Imad Stitou, whose childhood dream was to become a reporter, has worked for local and foreign publications, print and digital, in the hope of finding an outlet that would let him freely practice his profession. At the moment, with the serious charges he may face, he prefers to pause before thinking of a next step. “Today, we can still talk about elections and economic recovery and criticize the government that does not govern,” he says, referring to the king and his advisers’ tight control of the political system. “We try to choose an outlet that will not censor us, or less than the others. We know what the red lines are, and we try to play with these red lines. We used to know what they were but it has now become complicated as we see new red lines every day.”
Morocco’s “red lines,” or forbidden subjects, according to Human Rights Watch, include Islam, the monarchy, the king and other members of the royal family, and the country’s “territorial integrity,” which is usually but not exclusively applied to Morocco’s claim of sovereignty over Western Sahara.
Still, Lemaizi and the few other remaining free voices in Morocco are undeterred. Some reporters, mostly freelancers or correspondents for international news agencies, manage to do their work while avoiding trouble.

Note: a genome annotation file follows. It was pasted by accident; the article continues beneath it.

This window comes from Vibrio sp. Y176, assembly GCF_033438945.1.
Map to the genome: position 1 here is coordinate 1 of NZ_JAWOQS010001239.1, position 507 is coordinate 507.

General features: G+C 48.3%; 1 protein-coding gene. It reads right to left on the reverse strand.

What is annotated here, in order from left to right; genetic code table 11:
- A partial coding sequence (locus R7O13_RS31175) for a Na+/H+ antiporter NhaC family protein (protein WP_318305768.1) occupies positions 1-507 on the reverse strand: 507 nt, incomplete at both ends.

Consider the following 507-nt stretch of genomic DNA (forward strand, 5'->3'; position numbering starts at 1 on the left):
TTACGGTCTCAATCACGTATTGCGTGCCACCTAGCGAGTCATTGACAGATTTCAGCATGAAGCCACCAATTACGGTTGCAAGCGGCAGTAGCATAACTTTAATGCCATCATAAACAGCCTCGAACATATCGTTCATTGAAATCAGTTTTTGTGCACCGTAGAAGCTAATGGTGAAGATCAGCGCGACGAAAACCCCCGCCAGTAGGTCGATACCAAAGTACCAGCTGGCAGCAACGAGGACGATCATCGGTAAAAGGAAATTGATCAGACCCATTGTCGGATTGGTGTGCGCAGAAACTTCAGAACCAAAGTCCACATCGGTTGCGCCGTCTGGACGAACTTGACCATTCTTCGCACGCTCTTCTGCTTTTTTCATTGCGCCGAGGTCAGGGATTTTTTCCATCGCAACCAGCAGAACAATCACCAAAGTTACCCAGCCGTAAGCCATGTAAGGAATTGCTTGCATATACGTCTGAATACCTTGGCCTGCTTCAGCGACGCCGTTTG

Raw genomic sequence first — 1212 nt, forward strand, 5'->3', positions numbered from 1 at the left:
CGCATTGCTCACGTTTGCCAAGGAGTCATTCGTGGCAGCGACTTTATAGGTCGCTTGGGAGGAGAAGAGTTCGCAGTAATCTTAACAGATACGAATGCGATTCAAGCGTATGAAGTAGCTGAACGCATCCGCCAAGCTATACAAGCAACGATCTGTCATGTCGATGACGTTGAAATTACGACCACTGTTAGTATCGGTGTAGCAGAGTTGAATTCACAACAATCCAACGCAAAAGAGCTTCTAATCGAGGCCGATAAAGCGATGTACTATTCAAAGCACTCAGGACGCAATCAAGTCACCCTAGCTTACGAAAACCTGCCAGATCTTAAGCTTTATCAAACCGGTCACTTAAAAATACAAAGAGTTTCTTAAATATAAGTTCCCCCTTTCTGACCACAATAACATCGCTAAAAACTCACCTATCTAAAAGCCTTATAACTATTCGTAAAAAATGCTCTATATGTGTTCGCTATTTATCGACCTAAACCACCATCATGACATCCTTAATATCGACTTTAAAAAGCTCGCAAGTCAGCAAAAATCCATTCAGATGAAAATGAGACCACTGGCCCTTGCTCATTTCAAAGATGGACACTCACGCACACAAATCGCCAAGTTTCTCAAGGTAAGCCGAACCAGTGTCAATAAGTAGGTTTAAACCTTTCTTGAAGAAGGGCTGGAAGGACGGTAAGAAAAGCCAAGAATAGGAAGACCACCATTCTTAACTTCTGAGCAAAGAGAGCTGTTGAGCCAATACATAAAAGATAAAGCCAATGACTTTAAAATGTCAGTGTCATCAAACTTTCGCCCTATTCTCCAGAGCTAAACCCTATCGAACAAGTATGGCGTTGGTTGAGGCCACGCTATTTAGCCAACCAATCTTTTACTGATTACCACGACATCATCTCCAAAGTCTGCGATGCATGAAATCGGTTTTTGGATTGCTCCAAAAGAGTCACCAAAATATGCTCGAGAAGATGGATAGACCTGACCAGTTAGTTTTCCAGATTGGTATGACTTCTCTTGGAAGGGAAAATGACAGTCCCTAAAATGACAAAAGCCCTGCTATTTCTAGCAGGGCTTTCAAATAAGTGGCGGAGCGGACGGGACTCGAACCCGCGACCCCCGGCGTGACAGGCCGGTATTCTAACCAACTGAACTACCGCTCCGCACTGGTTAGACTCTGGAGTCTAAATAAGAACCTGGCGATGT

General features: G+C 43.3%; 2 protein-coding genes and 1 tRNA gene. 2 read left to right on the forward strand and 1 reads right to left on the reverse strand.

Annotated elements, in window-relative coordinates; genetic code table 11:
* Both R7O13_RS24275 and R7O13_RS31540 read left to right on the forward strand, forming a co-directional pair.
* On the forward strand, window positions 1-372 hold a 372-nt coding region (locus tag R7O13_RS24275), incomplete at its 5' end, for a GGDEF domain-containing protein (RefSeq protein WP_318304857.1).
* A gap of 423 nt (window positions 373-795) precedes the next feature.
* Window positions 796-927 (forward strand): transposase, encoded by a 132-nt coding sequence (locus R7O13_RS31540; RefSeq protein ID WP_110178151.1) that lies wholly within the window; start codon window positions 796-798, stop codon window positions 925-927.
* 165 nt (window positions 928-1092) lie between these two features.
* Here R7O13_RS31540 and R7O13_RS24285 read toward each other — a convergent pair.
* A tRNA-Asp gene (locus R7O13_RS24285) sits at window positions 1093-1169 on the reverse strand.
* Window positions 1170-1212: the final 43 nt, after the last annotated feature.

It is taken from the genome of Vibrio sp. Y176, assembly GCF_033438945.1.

Nour El Hoda Bouajaj works for Lakome, a digital news outlet run by Ali Anouzla, who since 2013 has been awaiting trial on a charge of “promoting terrorism” — a charge that RSF, CPJ, and a host of other human rights organizations have denounced as baseless.
Anouzla has been keeping a lower profile — covering foreign countries and uncontroversial stories in Morocco — to survive in the business and stay out of jail. “We are all scared; there isn’t currently any Moroccan journalist that isn’t scared, aside from those that work for publications that are close to the authorities,” Bouajaj says. “Many just are thinking about migrating.”
Working conditions remain difficult. Some of the outlets that manage to produce good journalism — Médias24, Yabiladi — mostly focus on local news, conducting investigations on migration, crime, and other topics within the red lines. Being discreet has also been the secret to their ability to continue doing good work without getting into much trouble. In recent years, Médias24 did a series of meticulous articles about the light sentences meted out to sexual offenders. Yabiladi has delved into complex migration stories, such as the exploitation of Moroccan female workers on strawberry farms in southern Spain, shedding light on sexual abuse allegations that had gone unnoticed.
Many independent journalists feel that they are left with little choice: follow the official line or face dangerous consequences